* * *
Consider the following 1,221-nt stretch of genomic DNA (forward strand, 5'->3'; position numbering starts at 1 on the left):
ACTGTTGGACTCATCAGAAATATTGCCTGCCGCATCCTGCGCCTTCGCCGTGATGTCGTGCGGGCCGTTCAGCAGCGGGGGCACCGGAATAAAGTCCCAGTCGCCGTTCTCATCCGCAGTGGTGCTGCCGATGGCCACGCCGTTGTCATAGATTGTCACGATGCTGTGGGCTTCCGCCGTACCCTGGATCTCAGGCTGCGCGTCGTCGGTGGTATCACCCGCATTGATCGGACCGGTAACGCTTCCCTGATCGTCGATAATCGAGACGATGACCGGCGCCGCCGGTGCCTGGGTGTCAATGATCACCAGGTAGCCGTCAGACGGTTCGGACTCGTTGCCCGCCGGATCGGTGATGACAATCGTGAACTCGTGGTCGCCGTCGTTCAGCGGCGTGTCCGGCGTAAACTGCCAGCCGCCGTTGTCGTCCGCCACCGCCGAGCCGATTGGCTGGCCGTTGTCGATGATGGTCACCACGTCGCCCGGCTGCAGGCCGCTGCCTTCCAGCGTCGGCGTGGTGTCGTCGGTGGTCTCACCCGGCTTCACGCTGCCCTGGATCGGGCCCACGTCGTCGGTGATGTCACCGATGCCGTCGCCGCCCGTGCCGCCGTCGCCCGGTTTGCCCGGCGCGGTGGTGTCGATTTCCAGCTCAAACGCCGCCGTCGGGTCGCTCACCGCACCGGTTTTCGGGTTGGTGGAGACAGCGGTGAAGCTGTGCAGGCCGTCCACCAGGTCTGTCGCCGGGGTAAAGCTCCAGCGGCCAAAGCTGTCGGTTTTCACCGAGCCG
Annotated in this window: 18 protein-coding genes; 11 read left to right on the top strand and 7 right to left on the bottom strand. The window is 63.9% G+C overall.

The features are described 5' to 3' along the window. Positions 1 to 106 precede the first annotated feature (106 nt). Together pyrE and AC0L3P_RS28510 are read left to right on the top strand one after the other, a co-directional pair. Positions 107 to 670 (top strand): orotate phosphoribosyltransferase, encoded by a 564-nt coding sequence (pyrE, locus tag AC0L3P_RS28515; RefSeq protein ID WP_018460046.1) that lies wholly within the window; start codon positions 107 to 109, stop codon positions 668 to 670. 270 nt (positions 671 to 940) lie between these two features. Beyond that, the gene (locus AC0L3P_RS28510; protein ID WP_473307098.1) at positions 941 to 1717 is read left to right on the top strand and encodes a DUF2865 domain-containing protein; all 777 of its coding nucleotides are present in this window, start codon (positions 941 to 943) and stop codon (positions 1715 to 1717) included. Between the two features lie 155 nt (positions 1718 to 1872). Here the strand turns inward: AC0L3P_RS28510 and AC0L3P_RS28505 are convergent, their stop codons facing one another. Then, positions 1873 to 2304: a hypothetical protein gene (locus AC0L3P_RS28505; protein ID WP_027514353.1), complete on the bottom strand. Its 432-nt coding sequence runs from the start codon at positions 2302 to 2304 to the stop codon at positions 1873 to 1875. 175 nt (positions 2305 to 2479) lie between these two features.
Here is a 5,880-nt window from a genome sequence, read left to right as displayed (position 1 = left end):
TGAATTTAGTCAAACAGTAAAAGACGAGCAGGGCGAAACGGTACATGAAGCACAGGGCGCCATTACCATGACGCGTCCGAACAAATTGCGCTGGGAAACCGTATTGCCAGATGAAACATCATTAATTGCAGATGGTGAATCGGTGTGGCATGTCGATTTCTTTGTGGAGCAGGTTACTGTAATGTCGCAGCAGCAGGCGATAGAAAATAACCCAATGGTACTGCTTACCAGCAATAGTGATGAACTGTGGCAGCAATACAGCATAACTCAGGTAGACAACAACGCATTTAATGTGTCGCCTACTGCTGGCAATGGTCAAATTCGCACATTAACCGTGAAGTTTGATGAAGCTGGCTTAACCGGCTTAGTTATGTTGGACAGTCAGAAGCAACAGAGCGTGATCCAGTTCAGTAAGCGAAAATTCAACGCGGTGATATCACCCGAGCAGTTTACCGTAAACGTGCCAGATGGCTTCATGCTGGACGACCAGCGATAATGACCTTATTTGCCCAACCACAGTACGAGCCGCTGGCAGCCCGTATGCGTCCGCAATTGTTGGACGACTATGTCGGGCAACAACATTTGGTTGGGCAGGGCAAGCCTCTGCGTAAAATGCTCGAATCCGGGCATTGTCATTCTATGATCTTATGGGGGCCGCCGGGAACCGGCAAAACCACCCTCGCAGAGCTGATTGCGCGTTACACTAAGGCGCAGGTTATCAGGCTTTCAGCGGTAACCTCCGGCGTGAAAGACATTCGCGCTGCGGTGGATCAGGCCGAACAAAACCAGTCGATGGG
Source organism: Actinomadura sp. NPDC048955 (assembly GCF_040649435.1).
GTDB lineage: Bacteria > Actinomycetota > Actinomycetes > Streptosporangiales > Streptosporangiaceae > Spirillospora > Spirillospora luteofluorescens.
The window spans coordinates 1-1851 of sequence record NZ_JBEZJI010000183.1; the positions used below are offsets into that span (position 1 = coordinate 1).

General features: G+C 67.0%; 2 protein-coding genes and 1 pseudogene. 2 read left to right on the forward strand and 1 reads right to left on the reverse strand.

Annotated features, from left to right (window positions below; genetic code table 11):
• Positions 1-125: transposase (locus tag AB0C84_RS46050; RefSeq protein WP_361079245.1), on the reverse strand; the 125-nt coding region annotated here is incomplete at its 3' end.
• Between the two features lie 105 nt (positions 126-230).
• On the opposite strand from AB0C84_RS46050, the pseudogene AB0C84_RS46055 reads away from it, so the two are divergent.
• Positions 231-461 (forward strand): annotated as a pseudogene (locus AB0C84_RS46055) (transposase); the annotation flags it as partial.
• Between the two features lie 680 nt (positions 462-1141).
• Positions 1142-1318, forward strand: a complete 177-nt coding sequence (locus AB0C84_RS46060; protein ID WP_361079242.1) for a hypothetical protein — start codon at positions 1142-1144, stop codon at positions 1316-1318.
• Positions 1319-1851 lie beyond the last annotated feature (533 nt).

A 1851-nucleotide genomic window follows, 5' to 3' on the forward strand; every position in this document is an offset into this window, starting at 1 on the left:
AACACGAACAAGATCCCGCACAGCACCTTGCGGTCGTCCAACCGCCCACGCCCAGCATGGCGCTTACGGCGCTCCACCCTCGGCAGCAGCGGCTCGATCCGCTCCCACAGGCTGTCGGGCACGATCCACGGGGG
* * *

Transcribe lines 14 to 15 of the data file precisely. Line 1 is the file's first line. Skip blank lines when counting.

• On the opposite strand from AB0C84_RS46050, the pseudogene AB0C84_RS46055 reads away from it, so the two are divergent.
• Positions 231-461 (forward strand): annotated as a pseudogene (locus AB0C84_RS46055) (transposase); the annotation flags it as partial.